Thursday, 2 August 2012

A better life (Part 2)

On 5 April 1899, Philemon Lewis COLEY accepted appointment as a Lengthsman in the Southern Division Maintenance Branch of the Railway at the wage rate of 6 shillings and 6 pence per day.

In the 1903 Electoral Roll for the Division of Maranoa (Polling Place of Muckadilla) he was showing as living with his wife Lucy COLEY at 345 Mile Camp. There were apparently no other adult residents.

It is more than 500 kilometres from the Fassifern Valley (B) to Muckadilla on the Maranoa (A).

What had become of the good life of a decade earlier?

There had been personal tragedy when Margaret died on 26 March 1892, leaving PL with two small daughters. It seems that her younger sister Lucy HARLEY came to assist with the care of her nieces; then on 26 May 1893 married Philemon Lewis.

At the same time, the economy of the Colony was taking a battering. The maritime strike of 1890 and the shearers strike of 1891 had significant impact on agriculture. Then, between January and June of 1893, Brisbane (the capital city) was battered by four floods. Both cross-river bridges (road and rail) were swept away and a major coal mine at Ipswich was destroyed.

The direct effect of the flooding was barely detected in the Fassifern Valley but the economic effects could not be avoided.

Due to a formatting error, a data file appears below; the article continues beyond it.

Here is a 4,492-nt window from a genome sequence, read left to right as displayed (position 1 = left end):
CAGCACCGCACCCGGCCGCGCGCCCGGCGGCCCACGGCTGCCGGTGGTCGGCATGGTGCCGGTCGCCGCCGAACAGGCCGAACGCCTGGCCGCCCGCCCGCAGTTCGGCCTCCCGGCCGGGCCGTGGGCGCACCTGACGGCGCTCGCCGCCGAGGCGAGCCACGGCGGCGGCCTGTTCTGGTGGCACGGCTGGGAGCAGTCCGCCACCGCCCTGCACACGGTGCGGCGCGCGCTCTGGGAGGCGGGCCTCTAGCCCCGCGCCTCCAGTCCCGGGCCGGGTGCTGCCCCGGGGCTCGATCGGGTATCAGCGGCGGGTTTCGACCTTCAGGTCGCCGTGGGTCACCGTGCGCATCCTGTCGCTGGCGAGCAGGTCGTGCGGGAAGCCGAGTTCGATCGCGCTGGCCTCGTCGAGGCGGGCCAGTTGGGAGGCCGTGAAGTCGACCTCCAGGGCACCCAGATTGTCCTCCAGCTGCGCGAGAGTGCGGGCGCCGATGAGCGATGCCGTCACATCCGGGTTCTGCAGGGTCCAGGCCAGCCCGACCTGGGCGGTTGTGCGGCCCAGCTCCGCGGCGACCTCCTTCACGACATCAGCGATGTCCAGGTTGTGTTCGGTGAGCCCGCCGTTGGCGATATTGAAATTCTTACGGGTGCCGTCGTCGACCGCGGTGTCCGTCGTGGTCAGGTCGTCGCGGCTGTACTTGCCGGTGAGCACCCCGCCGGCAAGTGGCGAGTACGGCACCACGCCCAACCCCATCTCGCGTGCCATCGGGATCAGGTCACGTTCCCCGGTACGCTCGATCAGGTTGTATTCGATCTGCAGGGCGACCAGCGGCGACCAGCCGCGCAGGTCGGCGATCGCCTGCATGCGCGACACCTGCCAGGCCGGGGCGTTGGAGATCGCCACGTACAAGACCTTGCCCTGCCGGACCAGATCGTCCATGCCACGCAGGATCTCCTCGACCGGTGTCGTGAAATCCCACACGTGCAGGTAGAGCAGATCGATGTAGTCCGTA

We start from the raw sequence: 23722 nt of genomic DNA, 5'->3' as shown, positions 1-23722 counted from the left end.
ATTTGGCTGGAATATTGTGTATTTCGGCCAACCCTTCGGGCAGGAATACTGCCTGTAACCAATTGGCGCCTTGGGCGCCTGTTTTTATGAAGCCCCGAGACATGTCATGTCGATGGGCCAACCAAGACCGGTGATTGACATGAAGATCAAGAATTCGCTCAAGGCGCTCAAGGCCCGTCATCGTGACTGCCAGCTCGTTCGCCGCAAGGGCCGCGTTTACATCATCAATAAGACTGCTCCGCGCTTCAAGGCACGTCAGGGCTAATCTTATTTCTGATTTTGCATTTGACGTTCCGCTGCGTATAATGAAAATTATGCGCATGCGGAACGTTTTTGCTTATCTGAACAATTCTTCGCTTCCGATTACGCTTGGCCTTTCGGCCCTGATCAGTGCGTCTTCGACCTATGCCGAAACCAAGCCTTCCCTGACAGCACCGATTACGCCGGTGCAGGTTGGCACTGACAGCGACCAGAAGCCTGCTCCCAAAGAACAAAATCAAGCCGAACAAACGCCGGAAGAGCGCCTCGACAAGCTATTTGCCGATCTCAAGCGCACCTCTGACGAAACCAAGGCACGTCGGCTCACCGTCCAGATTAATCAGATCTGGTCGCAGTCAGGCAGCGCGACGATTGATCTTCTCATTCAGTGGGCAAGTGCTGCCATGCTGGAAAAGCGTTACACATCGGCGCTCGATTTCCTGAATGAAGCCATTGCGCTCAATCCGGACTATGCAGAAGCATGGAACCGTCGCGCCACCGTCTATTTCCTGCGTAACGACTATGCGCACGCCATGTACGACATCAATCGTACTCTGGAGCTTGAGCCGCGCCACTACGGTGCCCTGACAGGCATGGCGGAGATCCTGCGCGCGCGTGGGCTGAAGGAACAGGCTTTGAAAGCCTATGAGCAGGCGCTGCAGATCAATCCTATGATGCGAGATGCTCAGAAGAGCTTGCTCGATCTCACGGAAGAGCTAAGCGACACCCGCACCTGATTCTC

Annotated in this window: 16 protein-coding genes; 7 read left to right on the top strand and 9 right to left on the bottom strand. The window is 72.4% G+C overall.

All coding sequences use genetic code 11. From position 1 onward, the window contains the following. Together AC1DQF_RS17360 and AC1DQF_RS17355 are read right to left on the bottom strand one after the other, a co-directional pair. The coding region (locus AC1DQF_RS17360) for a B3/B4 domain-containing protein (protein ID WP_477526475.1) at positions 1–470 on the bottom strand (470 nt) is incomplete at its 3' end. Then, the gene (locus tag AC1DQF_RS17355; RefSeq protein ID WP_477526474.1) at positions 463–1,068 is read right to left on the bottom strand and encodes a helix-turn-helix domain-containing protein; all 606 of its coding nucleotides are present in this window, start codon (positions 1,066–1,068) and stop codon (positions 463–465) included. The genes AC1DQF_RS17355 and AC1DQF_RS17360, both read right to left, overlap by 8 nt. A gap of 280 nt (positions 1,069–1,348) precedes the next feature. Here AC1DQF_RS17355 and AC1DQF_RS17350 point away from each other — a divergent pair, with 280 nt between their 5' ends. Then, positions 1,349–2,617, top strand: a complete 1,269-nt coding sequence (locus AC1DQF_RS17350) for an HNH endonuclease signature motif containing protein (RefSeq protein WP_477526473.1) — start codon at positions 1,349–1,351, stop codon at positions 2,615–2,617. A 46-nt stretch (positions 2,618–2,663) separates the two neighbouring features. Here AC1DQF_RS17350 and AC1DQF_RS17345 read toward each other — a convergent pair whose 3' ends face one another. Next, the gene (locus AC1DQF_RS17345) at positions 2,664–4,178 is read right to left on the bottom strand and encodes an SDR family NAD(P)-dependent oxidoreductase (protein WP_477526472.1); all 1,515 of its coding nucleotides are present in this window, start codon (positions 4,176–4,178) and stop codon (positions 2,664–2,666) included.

By 1899, P L and Lucy had added three more children (Walter Lewis, Sylvia Mabel and Charles Cephas) to the family and the property at Thorn could not support them. So our 2xgreat grandfather turned to the same employment his father had followed four decades earlier — maintaining a section of transport infra-structure.

The Electoral Roll for 1905, showed that the Coley family had moved back closer to "home" and were living at Railway Station, Stapylton as electors in Oxley (voting at Beenleigh). They would have been based there when great grandfather Alexander Clarence COLEY was born on 25 August 1905 and his sister Laura May almost three years later.

In 1912, the family were living in Blenheim. Their eldest son, Charles Cephas, was admitted to the teaching profession as a pupil-teacher at Blenheim State School in October of that year. The Electoral Roll for the Laidley Subdivision of the Moreton Electorate of 1913 shows P L (misspelled as Philimon) listing his occupation as "farmer" once more. Their last child, Berenice Alicen, was born there on 25 June 1914.

It was at Blenheim that P L died on 10 July 1915. In 55 years, the son of a canal labourer and a nail-maker had seen both sides of working life in his new land but could look forward to his son following a respected profession that would assure his future.

How the war in Europe would cut short that dream is a tale for another day.

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